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500 Baht 2016, Thailand

in Krause book Number: 121
Years of issue: 2016
Signatures: Finance Minister of Thailand: Apisak Tantivorawong (in office August 2015 - July 2019)Governor of the Bank of Thailand: Dr. Veerathai Santiprabhob (in office 1 October 2015 - 30 September 2020)
Serie: 2010 - 2017 Issue
Specimen of: 27.12.2013
Material: Cotton fiber
Size (mm): 156 х 72
Printer: Note printing Works, Banknote management group, Bank of Thailand

* All pictures marked magnify are increased partially by magnifying glass, the remaining open in full size by clicking on the image.

** The word "Specimen" is present only on some of electronic pictures, in accordance with banknote images publication rules of appropriate banks.

500 Baht 2016




HM The King Rama IX. Denomination.


500 Baht 2016


King Rama IX in the Royal House of Chakri gown.

Bhumibol Adulyadej (Thai: ภูมิพลอดุลยเดช; (Sanskrit: bhūmi·bala atulya·teja - "might of the land, unparalleled brilliance"); 5 December 1927 – 13 October 2016), conferred with the title King Bhumibol the Great in 1987 (officially conferred by King Vajiralongkorn in 2019), was the ninth monarch of Thailand from the Chakri dynasty, titled Rama IX. Reigning since 9 June 1946, he was the world's longest-reigning current head of state from the death of Emperor Hirohito of Japan in 1989 until his own death in 2016, and is the third-longest verified reigning sovereign monarch in world history after King Louis XIV and Queen Elizabeth II, reigning for 70 years and 126 days. During his reign, he was served by a total of 30 prime ministers beginning with Pridi Banomyong and ending with Prayut Chan-o-cha.

Forbes estimated Bhumibol's fortune – including property and investments managed by the Crown Property Bureau, a body that is neither private nor government-owned (assets managed by the Bureau were owned by the crown as an institution, not by the monarch as an individual) – to be US$30 billion in 2010, and he headed the magazine's list of the "world's richest royals" from 2008 to 2013. In May 2014, Bhumibol's wealth was again listed as US$30 billion.

After a period of deteriorating health which left him hospitalized on several occasions, Bhumibol died on 13 October 2016 in Siriraj Hospital. He was highly revered by the people in Thailand – some saw him as close to divine. Notable political activists and Thai citizens who criticized the king or the institution of monarchy were often forced into exile or to suffer frequent imprisonments, yet many cases were dropped before being proceeded or were eventually given royal pardon. His cremation was held on 26 October 2017 at the royal crematorium at Sanam Luang. His son, Maha Vajiralongkorn, succeeded him as King.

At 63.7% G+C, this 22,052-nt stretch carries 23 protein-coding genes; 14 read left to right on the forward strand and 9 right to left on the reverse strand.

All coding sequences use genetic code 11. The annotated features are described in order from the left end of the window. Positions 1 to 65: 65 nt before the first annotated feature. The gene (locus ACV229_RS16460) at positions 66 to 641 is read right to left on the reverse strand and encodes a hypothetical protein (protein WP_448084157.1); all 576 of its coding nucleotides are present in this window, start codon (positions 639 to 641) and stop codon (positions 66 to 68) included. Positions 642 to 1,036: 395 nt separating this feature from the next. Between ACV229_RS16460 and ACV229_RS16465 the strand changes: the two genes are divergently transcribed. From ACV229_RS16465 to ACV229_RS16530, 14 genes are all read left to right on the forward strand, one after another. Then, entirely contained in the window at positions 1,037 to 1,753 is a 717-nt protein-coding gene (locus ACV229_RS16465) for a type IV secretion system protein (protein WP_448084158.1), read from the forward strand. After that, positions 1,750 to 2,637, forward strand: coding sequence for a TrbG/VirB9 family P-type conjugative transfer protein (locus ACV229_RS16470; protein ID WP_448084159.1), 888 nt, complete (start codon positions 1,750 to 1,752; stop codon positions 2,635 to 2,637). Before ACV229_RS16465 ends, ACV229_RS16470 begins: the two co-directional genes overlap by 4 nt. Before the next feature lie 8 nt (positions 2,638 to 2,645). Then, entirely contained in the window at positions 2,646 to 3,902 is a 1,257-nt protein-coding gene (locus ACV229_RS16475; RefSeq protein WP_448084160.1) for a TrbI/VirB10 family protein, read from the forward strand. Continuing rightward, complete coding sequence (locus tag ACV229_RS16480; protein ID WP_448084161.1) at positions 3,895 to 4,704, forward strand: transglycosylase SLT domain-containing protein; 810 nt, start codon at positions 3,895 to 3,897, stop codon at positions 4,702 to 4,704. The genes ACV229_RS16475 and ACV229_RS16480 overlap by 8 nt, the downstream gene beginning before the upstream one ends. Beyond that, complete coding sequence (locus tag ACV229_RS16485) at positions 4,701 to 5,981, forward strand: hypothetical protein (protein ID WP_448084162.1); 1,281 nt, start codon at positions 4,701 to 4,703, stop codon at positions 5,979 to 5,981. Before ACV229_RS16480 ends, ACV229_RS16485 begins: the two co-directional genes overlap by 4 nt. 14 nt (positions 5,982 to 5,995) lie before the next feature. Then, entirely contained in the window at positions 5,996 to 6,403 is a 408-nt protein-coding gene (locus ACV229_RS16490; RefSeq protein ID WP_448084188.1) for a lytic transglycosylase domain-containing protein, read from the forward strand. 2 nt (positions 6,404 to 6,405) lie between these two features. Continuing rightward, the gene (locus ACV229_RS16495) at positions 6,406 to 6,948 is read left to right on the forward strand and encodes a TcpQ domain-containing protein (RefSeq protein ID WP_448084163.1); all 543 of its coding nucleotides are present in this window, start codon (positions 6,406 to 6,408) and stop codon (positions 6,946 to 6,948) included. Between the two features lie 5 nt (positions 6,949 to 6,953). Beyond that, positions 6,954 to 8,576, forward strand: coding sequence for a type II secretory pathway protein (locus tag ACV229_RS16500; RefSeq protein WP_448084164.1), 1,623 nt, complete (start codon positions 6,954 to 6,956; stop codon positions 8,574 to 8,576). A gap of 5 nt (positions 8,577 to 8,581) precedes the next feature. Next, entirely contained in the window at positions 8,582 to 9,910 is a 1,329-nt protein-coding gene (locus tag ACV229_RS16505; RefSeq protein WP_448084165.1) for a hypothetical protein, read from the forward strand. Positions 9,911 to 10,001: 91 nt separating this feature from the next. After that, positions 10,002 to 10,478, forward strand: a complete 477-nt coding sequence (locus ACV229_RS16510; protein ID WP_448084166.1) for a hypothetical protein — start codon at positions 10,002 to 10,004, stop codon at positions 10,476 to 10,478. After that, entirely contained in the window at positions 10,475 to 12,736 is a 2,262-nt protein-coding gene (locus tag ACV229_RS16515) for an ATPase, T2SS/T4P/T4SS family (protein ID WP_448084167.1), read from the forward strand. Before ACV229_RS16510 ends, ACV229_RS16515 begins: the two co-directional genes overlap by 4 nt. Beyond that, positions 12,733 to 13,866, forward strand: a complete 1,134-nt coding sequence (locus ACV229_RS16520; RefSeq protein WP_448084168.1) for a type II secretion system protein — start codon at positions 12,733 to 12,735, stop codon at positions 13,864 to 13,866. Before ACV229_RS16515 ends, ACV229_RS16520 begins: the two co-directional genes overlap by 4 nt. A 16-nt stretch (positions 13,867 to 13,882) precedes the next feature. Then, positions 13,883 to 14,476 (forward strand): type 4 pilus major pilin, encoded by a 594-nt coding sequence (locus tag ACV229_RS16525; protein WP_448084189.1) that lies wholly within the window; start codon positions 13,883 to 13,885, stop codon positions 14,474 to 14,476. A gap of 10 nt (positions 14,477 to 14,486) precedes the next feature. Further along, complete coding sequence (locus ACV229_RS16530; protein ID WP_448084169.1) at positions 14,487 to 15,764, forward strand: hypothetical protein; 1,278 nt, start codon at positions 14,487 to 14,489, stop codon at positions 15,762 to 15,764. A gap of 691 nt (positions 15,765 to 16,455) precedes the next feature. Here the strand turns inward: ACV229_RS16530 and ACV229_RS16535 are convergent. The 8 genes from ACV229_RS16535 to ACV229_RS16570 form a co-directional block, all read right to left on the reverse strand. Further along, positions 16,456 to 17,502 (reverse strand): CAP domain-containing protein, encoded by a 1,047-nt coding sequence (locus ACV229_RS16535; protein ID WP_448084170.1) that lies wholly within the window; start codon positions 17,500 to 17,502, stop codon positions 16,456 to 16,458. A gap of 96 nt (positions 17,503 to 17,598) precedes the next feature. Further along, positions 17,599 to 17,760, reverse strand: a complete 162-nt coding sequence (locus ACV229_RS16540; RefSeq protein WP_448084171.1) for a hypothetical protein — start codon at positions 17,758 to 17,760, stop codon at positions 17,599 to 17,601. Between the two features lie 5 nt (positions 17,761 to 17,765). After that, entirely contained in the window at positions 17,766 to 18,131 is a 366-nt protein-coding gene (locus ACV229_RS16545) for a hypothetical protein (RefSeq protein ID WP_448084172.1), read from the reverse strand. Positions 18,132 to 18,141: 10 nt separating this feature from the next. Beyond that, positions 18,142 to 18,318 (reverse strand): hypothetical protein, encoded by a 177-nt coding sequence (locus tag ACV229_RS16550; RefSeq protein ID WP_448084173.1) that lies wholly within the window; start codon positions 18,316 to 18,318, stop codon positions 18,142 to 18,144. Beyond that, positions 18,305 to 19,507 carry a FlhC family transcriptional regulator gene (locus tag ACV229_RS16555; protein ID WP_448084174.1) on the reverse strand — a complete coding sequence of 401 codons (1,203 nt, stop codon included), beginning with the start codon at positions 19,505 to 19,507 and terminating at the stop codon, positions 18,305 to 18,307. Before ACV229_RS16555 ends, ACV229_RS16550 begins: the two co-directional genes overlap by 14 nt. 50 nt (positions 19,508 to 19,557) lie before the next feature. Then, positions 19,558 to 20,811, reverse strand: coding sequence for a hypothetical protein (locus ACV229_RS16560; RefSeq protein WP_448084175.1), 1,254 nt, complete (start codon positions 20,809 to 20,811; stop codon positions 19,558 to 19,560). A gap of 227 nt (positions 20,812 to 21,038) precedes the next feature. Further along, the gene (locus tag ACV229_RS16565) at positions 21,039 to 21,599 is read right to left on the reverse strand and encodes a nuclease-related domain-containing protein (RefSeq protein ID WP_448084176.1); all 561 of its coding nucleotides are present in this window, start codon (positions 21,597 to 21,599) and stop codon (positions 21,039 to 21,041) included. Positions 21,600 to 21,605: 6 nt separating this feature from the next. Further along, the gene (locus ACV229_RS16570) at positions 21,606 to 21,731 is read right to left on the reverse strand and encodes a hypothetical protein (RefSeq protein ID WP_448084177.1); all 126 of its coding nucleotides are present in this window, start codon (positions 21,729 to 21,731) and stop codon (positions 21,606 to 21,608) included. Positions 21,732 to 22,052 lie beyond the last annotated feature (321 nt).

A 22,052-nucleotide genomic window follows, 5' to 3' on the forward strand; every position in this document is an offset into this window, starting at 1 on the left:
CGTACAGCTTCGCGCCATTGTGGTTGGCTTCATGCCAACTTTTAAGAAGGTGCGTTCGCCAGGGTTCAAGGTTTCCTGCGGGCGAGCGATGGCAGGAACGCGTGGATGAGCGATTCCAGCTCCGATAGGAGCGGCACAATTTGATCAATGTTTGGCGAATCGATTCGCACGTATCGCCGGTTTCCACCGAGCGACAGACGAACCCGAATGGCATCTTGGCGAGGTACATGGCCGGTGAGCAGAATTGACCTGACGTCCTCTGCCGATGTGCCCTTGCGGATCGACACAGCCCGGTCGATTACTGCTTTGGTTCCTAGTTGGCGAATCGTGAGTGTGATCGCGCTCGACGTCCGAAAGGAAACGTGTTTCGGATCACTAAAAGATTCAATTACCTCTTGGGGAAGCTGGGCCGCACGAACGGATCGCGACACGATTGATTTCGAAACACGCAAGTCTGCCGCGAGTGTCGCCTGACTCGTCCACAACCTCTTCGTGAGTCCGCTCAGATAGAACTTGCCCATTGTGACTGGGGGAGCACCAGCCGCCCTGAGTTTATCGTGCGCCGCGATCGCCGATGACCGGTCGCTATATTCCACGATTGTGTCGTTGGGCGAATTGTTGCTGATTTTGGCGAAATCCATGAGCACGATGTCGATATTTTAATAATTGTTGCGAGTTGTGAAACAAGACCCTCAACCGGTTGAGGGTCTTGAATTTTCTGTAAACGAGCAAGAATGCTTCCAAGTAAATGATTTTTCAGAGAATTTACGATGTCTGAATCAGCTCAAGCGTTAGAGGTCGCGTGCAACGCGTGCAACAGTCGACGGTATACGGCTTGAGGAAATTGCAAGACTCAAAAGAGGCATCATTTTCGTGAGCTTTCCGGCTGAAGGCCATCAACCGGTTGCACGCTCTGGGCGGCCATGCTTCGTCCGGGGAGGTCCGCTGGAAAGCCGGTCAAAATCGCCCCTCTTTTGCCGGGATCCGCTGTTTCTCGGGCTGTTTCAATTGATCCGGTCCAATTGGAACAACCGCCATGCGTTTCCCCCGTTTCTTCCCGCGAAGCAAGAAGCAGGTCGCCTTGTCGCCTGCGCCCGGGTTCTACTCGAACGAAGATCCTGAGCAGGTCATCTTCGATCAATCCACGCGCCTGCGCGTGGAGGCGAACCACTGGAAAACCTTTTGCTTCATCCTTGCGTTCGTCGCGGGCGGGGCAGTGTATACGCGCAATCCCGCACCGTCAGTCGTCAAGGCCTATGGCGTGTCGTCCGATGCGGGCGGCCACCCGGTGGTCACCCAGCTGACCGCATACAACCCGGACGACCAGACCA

The Monogram of HM The King Rama IX is on foil part, above denomination 100 (right side).

Each of the members of royal family has its own symbolic color and monogram. Thus, even just seeing the monogram it is possible to determine, without any photos, who personally present at the event.

As a part of monogram of King is the Great Crown of Victory, the most important royal regalia and a symbol of royal power. The royal crown is of a traditional Siamese conical shape. Its top symbolizes the authority of the king in heaven and its base his caring for his people on earth. The crown is 66 cm. high.

In top is the national emblem of Thailand - Garuda.

At the bottom is stylized Orchid flower.


500 Baht 2016

On banknote are: The images of HM King Buddha Yodfa Chulalok the Great (King Rama I) monument, Wat Phra Chetuphon Vimolmangklararm Rajwaramahaviharn (Wat Pho), Phra Sumen Fort.


HM King Buddha Yodfa Chulalok the Great (King Rama I) monument.

A monument to King Rama I was erected at the foot of the King Rama I Memorial Bridge (Phra Phutta Yodfa Bridge), on the Bangkok side. Before the celebration of the 150th anniversary of Krung Rattanakosin, in 1932, King Prajadhipok proposed to build a permanent structure - a monument to the first king of Krung Rattanakosin. Accordingly, the king communicated his desire to the government, and it became clear that the memorial was to be completed in commemoration of his grace and honor, and that the first bridge over the Chao Phraya would be built at the same time. Construction began on December 3, 1929 by the British bridge building company Dorman Long & Co.